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XXI

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MON VRB

Latin abbreviation: Moneta Urbis - Mint of the City.

MON VRB was used as a mintmark on Roman provincial Syria tetradrachms. According to H. R. Baldus this initial issue of coins was minted in Rome. Indeed the portrait style is unmistakably that of the mint of Rome, and even if the coins were actually minted in Antioch, the dies were surely engraved by the Rome mint.


Philip I. AR-tetradrachm, struck 244 or 248 AD at Rome mint (see below for discussion).
Obv: AVTOK K M IOYL FILIPPOY CEB, laureate, draped and cuirassed bust right.
Rev: DHMAPX EXOYCIAC, MON VRB in exergue, S C in field, eagle standing facing, head left, holding wreath in beak.
26 mm, 12.36 g
Prieur 304; Baldus pl. I, 9

On a the discussion board in a post about the coin above, Curtis Clay wrote the following:

MON VRB on the reverse apparently means that this Syrian tetradrachm was struck at the "City mint", i.e. the mint of Rome, as first proposed by H.R. Baldus in 1969 and today generally accepted.

These tetradrachms are normally dated to c. 244-5 AD on the basis of Philip's portrait. In that case they are the first products of the mint of Rome to show officina numbers, for apart from the unmarked issue like Lars' coin, there is a set with the Greek numerals 1-6 by the eagle's head on rev., A, B, Gamma, Delta, E, S. On antoniniani of the mint of Rome officina numbers do not appear until 248, first the SAECVLARES AVGG series with Latin numbers I-VI, then the final issue of the reign at Rome with the same Greek numerals as on the tetradrachms.  Also it is difficult to conceive why Philip I should have struck Syrian tetradrachms in Rome in 244-5.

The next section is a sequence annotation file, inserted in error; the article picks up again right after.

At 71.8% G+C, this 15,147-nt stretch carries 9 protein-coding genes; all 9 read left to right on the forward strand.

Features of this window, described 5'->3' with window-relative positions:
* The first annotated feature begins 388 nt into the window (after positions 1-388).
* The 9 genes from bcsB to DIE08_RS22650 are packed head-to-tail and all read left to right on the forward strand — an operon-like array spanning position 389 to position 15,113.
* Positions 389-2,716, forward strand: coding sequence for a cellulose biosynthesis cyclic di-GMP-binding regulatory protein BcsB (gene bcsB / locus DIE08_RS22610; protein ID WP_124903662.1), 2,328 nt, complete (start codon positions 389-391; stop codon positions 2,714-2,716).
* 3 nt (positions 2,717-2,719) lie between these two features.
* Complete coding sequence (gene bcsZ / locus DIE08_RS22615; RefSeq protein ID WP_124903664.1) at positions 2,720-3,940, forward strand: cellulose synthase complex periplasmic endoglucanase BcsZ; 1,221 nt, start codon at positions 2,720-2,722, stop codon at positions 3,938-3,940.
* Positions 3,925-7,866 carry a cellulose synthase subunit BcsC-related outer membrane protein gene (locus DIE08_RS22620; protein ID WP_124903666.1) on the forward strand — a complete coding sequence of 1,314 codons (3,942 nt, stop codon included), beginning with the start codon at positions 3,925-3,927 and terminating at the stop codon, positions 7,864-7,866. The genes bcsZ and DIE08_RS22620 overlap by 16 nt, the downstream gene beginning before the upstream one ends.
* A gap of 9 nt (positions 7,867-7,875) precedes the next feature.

I am considering a different dating for the MON VRB tetradrachms, namely late 248 AD, when I propose that Philip and his family undertook an expedition to the East.  The tetradrachms were struck at Rome, then, in order to BE TAKEN ALONG on that expedition to Syria where they could be spent; and they were marked with the Greek numerals 1-6 at PRECISELY THE SAME TIME THAT THE SAME LETTERS WERE BEING PLACED ON ANTONINIANI.  Do the portraits on the tetradrachms allow this hypothesis, or do they decisively refute it and demonstrate a much earlier date as several scholars have maintained?

It is curious that the obverse legend of these tetradrachms is in the genitive case, PHILLIPOY. The genitive of the ruler's name had been the norm on Seleucid coins, and was continued on Antioch tetradrachms of the Roman emperors up to Vespasian. But the nominative obv. legend begins to appear on Syrian tetradrachms under Nero, and that case was used exclusively by all emperors from Titus on, with the single exception of Philip I's MON VRB coins. For Commodus Caesar, a dative legend was used, and for Otacilia Severa, an accusative legend; but Philip I is the only emperor to have a genitive legend after Vespasian. All of his Syrian tetradrachms struck at Antioch not Rome have the standard nominative legend.